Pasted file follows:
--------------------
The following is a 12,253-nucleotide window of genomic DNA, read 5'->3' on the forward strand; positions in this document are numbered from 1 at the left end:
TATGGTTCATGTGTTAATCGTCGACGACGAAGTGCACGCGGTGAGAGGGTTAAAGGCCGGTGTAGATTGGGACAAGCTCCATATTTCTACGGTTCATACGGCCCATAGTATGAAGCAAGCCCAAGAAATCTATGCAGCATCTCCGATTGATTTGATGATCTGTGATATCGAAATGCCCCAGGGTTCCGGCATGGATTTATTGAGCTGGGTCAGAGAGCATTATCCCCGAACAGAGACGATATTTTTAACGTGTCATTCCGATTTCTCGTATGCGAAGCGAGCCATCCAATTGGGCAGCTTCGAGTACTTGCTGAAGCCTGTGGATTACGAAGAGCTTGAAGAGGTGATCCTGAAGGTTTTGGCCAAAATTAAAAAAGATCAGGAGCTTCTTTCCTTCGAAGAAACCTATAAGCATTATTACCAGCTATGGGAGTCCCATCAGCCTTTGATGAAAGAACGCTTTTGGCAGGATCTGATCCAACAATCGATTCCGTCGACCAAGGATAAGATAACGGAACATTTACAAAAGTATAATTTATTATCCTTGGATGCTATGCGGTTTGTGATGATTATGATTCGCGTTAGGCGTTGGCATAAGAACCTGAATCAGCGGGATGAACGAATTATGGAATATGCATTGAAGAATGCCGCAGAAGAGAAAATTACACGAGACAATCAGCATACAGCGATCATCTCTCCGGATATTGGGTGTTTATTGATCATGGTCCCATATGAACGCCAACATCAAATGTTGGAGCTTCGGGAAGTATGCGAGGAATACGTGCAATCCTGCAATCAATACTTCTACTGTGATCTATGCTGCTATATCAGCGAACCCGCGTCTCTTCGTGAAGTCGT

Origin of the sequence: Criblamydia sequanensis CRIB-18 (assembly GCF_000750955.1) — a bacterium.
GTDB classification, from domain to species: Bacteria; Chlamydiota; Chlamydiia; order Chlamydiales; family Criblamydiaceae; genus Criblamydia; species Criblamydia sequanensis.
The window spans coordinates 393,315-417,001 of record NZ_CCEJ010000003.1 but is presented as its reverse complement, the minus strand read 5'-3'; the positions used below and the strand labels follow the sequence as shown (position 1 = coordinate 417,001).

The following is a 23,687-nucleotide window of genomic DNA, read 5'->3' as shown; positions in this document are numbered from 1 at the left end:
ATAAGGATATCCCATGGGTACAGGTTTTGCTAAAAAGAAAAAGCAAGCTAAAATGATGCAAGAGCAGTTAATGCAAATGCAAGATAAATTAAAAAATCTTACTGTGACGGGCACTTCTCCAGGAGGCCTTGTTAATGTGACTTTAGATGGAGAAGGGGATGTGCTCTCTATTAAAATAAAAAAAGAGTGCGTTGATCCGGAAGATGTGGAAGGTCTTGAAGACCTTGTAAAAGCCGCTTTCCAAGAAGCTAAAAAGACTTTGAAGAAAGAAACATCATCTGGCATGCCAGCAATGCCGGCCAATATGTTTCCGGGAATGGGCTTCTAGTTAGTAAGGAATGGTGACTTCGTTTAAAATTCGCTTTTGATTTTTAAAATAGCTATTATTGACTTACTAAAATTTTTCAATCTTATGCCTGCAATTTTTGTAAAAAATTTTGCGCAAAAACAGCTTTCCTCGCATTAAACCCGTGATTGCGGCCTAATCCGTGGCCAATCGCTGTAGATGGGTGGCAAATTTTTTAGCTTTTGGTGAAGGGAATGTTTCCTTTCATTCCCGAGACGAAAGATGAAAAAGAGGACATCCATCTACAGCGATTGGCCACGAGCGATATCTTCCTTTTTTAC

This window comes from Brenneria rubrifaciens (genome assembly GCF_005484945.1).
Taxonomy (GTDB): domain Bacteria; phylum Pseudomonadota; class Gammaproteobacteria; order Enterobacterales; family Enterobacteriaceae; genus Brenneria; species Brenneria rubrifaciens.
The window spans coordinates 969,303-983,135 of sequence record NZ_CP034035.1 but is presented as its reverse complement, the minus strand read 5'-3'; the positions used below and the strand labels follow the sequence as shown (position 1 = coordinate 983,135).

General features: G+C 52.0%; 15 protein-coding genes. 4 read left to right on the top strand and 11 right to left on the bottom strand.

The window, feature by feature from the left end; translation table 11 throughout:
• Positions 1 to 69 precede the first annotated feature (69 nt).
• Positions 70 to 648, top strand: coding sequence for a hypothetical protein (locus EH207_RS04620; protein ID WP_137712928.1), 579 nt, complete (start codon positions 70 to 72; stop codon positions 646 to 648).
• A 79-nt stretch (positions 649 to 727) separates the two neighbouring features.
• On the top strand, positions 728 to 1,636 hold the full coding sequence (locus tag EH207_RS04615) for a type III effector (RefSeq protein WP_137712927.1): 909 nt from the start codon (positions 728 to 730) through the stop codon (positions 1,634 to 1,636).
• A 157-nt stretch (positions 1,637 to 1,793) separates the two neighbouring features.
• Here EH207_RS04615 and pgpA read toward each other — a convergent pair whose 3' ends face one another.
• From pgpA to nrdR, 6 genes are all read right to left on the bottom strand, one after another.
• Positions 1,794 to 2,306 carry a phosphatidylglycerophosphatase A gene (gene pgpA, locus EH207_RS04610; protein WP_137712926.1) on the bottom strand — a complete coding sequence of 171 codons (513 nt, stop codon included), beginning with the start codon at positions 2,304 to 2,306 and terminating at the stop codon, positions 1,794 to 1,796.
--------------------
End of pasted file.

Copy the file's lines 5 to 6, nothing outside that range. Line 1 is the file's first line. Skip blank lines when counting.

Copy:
The window spans coordinates 393,315-417,001 of record NZ_CCEJ010000003.1 but is presented as its reverse complement, the minus strand read 5'-3'; the positions used below and the strand labels follow the sequence as shown (position 1 = coordinate 417,001).

The following is a 23,687-nucleotide window of genomic DNA, read 5'->3' as shown; positions in this document are numbered from 1 at the left end: